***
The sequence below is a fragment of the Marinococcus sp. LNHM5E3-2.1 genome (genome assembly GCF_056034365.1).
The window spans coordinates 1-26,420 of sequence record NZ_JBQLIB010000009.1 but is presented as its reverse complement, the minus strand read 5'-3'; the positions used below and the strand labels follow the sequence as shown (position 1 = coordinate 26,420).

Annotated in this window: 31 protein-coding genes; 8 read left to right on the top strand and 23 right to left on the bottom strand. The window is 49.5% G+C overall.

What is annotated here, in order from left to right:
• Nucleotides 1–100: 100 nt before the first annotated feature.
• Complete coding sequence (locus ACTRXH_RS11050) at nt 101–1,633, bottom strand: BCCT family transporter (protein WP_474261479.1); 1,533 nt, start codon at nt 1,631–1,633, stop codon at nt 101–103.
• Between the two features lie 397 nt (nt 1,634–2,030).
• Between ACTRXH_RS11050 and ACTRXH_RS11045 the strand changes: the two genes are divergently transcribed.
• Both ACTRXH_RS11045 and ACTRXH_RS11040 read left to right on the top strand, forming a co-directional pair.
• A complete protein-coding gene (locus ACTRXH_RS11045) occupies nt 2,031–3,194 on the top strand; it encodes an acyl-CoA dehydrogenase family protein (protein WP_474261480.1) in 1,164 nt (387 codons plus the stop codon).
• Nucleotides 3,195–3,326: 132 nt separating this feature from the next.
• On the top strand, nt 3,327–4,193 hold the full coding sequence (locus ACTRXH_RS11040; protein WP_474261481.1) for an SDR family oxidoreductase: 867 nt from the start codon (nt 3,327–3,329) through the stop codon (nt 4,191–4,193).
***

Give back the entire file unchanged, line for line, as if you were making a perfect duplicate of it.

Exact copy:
The sequence below is a fragment of the Marinococcus sp. LNHM5E3-2.1 genome (genome assembly GCF_056034365.1).
The window spans coordinates 1-26,420 of sequence record NZ_JBQLIB010000009.1 but is presented as its reverse complement, the minus strand read 5'-3'; the positions used below and the strand labels follow the sequence as shown (position 1 = coordinate 26,420).

Annotated in this window: 31 protein-coding genes; 8 read left to right on the top strand and 23 right to left on the bottom strand. The window is 49.5% G+C overall.

What is annotated here, in order from left to right:
• Nucleotides 1–100: 100 nt before the first annotated feature.
• Complete coding sequence (locus ACTRXH_RS11050) at nt 101–1,633, bottom strand: BCCT family transporter (protein WP_474261479.1); 1,533 nt, start codon at nt 1,631–1,633, stop codon at nt 101–103.
• Between the two features lie 397 nt (nt 1,634–2,030).
• Between ACTRXH_RS11050 and ACTRXH_RS11045 the strand changes: the two genes are divergently transcribed.
• Both ACTRXH_RS11045 and ACTRXH_RS11040 read left to right on the top strand, forming a co-directional pair.
• A complete protein-coding gene (locus ACTRXH_RS11045) occupies nt 2,031–3,194 on the top strand; it encodes an acyl-CoA dehydrogenase family protein (protein WP_474261480.1) in 1,164 nt (387 codons plus the stop codon).
• Nucleotides 3,195–3,326: 132 nt separating this feature from the next.
• On the top strand, nt 3,327–4,193 hold the full coding sequence (locus ACTRXH_RS11040; protein WP_474261481.1) for an SDR family oxidoreductase: 867 nt from the start codon (nt 3,327–3,329) through the stop codon (nt 4,191–4,193).